But Ford executives aren’t counting on winning over a big chunk of Camry and Accord customers. Instead, the Fusion will enable Ford to retain its own buyers, says Steve Lyons, group vice president of North American marketing, sales and service.

Each year, 20,000 drivers trade in their Mustangs to buy a mid-sized car, and “none of them buy a Ford,” Lyons said at a press event here.

And 20 percent of consumers who have an F-150 pickup or an Explorer SUV also own a competitor’s mid-sized car, he added.

Ford executives are under the gun because of falling market share and mounting losses in the company’s North American auto business. They are counting on the Fusion to arrest that decline.

“This is arguably the most important car launch for Ford since the Taurus in 1985,” Lyons said. “Fusion is the centerpiece, and we’ve got to get this right.”

Ford didn’t create a revolutionary vehicle with the first generation Fusion. The company simply demonstrated that it could build a modern mid-size sedan. But between 2006-2010, something interesting happened: Toyota and Honda played it extremely safe with their redesigns. The 2007 Camry, for example, itself borrowed quite a bit from the 2003 Accord, most notably its rear end and its interior.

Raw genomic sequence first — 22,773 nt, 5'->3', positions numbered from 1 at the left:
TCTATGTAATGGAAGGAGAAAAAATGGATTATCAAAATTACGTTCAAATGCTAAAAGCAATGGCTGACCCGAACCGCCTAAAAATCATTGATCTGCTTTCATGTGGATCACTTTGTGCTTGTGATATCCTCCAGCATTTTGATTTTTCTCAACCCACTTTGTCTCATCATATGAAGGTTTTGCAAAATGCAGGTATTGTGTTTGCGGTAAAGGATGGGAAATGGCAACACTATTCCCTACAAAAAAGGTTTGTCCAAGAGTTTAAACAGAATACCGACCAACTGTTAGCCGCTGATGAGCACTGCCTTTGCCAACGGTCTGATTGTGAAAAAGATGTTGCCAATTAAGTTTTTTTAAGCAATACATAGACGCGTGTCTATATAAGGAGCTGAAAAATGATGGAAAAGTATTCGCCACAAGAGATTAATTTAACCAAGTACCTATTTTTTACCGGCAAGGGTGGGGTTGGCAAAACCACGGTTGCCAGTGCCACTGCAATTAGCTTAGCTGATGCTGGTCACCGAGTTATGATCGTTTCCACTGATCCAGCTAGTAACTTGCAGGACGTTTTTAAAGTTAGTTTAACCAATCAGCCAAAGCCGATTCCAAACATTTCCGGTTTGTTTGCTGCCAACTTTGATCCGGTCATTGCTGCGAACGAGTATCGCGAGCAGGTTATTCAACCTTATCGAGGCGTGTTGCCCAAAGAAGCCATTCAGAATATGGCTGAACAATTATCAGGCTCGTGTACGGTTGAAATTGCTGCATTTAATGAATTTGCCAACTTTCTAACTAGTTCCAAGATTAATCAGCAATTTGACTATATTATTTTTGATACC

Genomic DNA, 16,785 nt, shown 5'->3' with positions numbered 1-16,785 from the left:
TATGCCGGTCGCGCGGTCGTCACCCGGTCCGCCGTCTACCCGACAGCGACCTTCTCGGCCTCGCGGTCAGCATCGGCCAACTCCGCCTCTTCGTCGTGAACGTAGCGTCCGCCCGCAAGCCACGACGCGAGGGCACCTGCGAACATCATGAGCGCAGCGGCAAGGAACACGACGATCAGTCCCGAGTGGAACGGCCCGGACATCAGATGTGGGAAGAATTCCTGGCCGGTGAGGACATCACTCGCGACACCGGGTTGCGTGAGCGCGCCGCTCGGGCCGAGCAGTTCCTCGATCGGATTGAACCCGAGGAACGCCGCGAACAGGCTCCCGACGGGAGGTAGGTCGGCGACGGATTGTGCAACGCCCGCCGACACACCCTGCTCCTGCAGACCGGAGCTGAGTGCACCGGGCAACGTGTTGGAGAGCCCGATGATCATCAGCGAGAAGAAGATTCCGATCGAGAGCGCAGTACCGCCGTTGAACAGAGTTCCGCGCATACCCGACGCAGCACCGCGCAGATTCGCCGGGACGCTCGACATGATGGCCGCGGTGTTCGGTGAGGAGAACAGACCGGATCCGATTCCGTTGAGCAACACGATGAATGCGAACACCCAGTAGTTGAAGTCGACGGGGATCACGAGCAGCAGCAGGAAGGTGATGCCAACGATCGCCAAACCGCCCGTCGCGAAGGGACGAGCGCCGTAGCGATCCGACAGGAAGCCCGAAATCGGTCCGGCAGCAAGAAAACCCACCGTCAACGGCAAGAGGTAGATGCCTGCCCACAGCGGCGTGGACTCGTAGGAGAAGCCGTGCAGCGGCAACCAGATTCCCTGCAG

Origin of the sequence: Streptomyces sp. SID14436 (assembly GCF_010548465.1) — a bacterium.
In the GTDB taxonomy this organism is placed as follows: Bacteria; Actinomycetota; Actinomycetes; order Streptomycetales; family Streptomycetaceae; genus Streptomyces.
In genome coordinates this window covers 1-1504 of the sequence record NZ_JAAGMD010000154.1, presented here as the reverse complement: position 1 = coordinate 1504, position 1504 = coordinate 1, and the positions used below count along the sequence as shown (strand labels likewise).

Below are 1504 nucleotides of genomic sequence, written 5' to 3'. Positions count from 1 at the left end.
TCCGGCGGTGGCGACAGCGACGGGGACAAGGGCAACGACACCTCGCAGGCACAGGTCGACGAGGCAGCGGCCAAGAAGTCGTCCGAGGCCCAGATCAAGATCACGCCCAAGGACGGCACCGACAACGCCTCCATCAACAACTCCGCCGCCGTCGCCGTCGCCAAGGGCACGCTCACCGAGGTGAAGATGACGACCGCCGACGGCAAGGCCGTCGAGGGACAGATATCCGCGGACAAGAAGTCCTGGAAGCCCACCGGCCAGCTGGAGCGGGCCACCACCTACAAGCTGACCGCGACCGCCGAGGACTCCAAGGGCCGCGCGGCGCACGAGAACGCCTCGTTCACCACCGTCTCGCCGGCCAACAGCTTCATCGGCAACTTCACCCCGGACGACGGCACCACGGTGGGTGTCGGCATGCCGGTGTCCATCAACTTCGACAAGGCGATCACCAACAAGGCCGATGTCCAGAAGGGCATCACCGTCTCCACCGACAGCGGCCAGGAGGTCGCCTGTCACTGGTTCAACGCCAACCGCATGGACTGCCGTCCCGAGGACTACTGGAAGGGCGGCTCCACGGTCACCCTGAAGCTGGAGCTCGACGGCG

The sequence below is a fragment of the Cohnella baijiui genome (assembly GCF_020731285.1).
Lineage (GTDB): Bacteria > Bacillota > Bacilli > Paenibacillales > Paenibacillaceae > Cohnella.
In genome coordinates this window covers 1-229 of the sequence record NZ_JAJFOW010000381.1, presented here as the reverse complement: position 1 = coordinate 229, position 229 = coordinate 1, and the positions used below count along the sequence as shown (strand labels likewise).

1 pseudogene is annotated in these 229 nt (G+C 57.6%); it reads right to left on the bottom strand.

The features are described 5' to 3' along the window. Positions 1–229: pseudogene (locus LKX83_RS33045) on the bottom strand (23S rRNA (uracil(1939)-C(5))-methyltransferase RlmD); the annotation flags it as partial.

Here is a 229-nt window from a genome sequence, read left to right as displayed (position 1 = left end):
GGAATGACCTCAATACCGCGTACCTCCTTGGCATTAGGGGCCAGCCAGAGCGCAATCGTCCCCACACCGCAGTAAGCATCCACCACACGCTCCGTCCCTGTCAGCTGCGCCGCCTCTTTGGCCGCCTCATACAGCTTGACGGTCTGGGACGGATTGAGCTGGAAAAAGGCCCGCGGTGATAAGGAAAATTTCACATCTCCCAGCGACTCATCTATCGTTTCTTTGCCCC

Even the Accord slumped a bit. The eighth generation gained some mass and lost the precisely chiseled aesthetic of its predecessor.

Its interior lost a bit of that elegant simplicity too.

A lack of credible competitors led the Japanese into a period of complacency. Ford had been steadily narrowing the quality and feature gap with the 2006-2009 Fusion, as it endured a smooth launch and steadily built up its roster of options, which included Ford Sync, satellite navigation, and optional all-wheel drive for the Duratec V6. But it wasn’t until the 2010 redesign (or heavy refresh, depending on your perspective) that Ford thoroughly closed the enthusiasm gap. Suddenly, Ford breathed so much fresh air into the Fusion that it became 100 percent competitive with its longer running competitors. Here’s what Motor Trend had to say about the new model in its piece announcing the Fusion as its Car of the Year for 2010:

“Want an economical midsize sedan that doesn’t cost much, yet won’t bore you to tears? Need to please your greener side with a high-tech hybrid? Fancy a near-sport sedan with AWD, 18-inch rolling stock, and the latest infotainment and electronics? Depending on which model you choose and how many option boxes you tick, the Fusion can be any of the above. Arthur St. Antoine calls the Fusion “a compelling sweep across one of the market’s most hotly contested segments.”

Ford’s competitive roster grew stronger between 2010-2012. Ford took already decent products like the Edge, Escape, and Fusion and outfitted them with enough improvements to make them even more compelling. The Explorer rose from the ashes of body-on-frame hell to become a more sophisticated three-row and instantly regained its lost mojo. Then the Mulally-era “One Ford” vehicles started to trickle in. The Fiesta and Focus burst onto the scene with their sharp styling, feature content, and sophisticated driving dynamics.